The Belkin subwoofer cable I mentioned does not have any info on the packaging about it being direction-specific but nevertheless has these arrows printed on the insulation which I can only assume recommend the direction in which it should be installed to achieve the best result.

Then again even if cables are direction specific surely other elements such as the positioning of speakers, setting them up via the amp (distance, individual speaker volume, etc.), seating position of the listener will also have an effect on the overall 'quality' of the sound.

So taking these other factors into consideration any benefits to be gained from installing cables in a specific direction may not become apparent to the average listener.
 

Peridot

Well-known Member
Cables have signal directionality. In one direction the sounds is slightly louder , has lower distorsion , is cleaner , smoother , sweeter , has deeper bass , and overall wider dynamic range.

The amount of directionality , or the difference between one direction and another varies from cable to cable.

*Taken from 'Sound Solutions' by Russ Andrews
:rotfl: :rotfl: :rotfl:

Ignore that nonsense ... AV cables are not directional ... full stop.
 

mhuk05

Well-known Member
I make my own interconnects and terminate my speaker cable. They work in both directions :D

Unless there are additional electronics (resistors or whatever) at one end, I can't see how a cable can be directional. Anyone got any hard science to support a directional cable?
 

Peridot

Well-known Member
Anyone got any hard science to support a directional cable?
There is none ... there cannot be any. :)


I also make my own cables .... unfortunately my wife does not accept that the huge amount of money I save should be spent on equipment upgrades :rolleyes:
 

Chris Muriel

Distinguished Member
I make my own interconnects and terminate my speaker cable. They work in both directions :D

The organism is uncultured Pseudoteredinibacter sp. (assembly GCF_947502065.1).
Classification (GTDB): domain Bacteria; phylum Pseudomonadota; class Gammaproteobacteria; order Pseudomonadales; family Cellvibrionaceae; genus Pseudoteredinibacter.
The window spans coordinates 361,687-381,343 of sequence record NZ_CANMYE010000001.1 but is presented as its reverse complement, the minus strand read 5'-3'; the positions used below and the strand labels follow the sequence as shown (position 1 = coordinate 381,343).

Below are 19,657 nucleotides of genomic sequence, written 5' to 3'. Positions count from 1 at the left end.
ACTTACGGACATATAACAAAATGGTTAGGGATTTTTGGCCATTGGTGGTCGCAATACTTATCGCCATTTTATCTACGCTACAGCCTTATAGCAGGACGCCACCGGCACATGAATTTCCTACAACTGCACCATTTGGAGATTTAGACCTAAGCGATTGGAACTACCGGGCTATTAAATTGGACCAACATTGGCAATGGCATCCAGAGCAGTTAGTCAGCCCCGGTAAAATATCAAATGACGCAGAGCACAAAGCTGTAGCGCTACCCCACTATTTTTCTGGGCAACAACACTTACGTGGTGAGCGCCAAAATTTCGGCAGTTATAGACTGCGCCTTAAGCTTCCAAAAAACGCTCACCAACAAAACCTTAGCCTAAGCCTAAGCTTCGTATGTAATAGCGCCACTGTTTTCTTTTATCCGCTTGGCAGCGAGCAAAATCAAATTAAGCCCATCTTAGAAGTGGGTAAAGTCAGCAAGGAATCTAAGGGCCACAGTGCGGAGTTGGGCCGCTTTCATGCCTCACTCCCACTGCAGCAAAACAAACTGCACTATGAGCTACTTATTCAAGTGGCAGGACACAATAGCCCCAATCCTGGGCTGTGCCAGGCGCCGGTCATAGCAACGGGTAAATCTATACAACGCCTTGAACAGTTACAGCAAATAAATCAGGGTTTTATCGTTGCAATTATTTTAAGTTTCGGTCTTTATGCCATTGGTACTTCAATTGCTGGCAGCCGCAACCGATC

Unless there are additional electronics (resistors or whatever) at one end, I can't see how a cable can be directional. Anyone got any hard science to support a directional cable?
Resistors are bidirectional and thus shouldn't make any difference.
Diodes and polarised (usually electrolytic) capacitors would matter - but then it wouldn't be just a cable.

Chris Muriel, Boston (normally Manchester)
 

Joe Fernand

Distinguished Member
AVForums Sponsor
Hello all

Back in the seventies when OFC (oxygen free copper) cables appeared the next big thing was LC-OFC (linear crystal-oxygen free copper) - where the cables where 'drawn' in one direction during the manufacturing process.

Soon after LC-OFC cables arrived folk started claiming you had to install them so that the electrical signal passed through the cable in the direction the cable was 'drawn' and manufacturers added directional arrows to ensure you knew which way around to install the cable.

Like pretty much every claim ever made about an electrical cable you will find very polarised views on the idea of directionality - mind you even as a 'non believer' I find it most amusing to find myself ensuring all cables in a system are installed 'the right way around' :)

Joe
 

Mr Incredible

Distinguished Member
Do any interconnects have a floating ground for the shield? One of the more common solutions to "hum" is to snip the earth from the shielding at one end of a cable. The theory is that as long as one end is earthed any induced RF interference in the earthing shield will earth at the grounded end. If this is the case then I'd like to ensure all units are grounded at the same end to ensure they are grounded at the same potential. I doubt if there is any physics to back this up!! But for a single ended earthed unit, perhaps direction will tell you which end to earth?

Sorry guys, too much chocolate and a caffeine overload!! :)
 

Guvna

Active Member
Peridot - AV cables can be directional. I have a QED Scart - Scart 3m RGB (no audio) and if you connect it with the arrow pointing in the wrong direction (pointing to the DVD from the AMP) you will not get any picture whatsoever.

It's a £70.00 cable with no electronic gadgets inside for synching etc.